Indeed, during the public comment period, several representatives of the hospitality industry, including local hoteliers, voiced frustration with the county’s process and concerns over the proposed tax hike.

Julie Benbow, executive director of the Humboldt County Visitors Bureau, said that while members of her organization support including RV parks and campgrounds in the tax base, they don’t believe it’s a good time to increase the tax by two percent.

John Porter, owner of the Benbow Historic Inn and Benbow KOA, complained that he and other hotel owners weren’t adequately informed about this matter, and he pointed out that the county is already seeing increased revenues from its transient occupancy taxes just due to inflation and increased room rates.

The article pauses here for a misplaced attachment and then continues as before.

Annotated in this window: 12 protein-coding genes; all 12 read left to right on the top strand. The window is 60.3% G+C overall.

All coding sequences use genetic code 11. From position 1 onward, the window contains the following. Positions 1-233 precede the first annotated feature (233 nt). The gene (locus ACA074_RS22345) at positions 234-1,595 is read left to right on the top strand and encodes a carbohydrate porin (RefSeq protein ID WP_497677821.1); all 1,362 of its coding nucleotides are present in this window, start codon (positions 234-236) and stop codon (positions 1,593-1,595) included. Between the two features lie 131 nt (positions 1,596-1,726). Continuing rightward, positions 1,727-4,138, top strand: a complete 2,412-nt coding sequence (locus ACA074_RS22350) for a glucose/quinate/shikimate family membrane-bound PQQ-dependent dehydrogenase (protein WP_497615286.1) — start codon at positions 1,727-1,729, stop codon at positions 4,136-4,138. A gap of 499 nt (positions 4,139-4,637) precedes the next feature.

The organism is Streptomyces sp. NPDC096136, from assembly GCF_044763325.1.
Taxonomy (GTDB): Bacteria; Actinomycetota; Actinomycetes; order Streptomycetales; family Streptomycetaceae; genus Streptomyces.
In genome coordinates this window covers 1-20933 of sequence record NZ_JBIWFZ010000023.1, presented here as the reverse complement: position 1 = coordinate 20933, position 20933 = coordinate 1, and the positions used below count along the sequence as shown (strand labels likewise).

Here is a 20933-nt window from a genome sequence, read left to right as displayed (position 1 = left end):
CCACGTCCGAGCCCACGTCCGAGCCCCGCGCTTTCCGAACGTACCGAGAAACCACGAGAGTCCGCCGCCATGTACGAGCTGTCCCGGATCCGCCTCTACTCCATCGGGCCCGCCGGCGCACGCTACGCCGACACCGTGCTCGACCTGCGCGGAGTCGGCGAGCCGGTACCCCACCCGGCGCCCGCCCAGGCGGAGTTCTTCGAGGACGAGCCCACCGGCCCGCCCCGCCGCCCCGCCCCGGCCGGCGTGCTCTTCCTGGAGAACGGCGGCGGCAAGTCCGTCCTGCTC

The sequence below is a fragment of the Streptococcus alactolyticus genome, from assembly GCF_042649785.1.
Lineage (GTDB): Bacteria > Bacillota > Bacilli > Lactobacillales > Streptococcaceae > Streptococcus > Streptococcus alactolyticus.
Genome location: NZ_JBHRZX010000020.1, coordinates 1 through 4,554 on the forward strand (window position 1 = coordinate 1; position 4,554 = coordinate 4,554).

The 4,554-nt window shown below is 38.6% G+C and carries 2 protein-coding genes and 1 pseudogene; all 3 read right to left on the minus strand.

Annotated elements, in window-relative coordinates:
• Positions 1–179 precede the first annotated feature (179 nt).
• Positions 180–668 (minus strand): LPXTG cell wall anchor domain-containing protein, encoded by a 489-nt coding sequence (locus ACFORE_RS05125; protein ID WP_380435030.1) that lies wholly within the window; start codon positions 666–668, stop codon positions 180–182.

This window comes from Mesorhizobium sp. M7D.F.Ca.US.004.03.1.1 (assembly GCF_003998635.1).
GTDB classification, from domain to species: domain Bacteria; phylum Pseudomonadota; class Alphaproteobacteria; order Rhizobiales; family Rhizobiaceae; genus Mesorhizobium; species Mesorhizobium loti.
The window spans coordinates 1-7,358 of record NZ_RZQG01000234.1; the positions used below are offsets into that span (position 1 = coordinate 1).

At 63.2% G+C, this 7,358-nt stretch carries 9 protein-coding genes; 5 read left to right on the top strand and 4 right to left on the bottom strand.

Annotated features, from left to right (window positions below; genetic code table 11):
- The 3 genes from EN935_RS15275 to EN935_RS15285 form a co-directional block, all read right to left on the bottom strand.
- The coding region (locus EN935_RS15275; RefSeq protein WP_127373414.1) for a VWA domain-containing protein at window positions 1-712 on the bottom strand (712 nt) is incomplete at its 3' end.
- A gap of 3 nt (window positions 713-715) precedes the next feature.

“The fact that the industry wasn’t wasn’t notified, and nobody called us and talked to us, you know, puts a bad taste in our mouth,” he said, adding that he and others may decide to launch a campaign to defeat the measure at the polls. “I don’t know what we’ll do,” he said before running out of his allotted three minutes to speak.

Chuck Leishman, a marketing consultant with the Humboldt Lodging Alliance, said the tax would give an unfair advantage to hotels in incorporated cities, where the tax does not apply. (Cities create their own.) He, too, complained about the lack of notice, saying his organization didn’t have time to call a meeting to discuss the issue.

Meanwhile, members of the local arts community called in to voice support for the tax increase, noting that some of the revenues could go toward supporting the arts.

“I think that raising the TOT tax makes an enormous amount of sense for our community,” said Jacqueline Dandeneau, co-founder and artistic director of the Arcata Playhouse.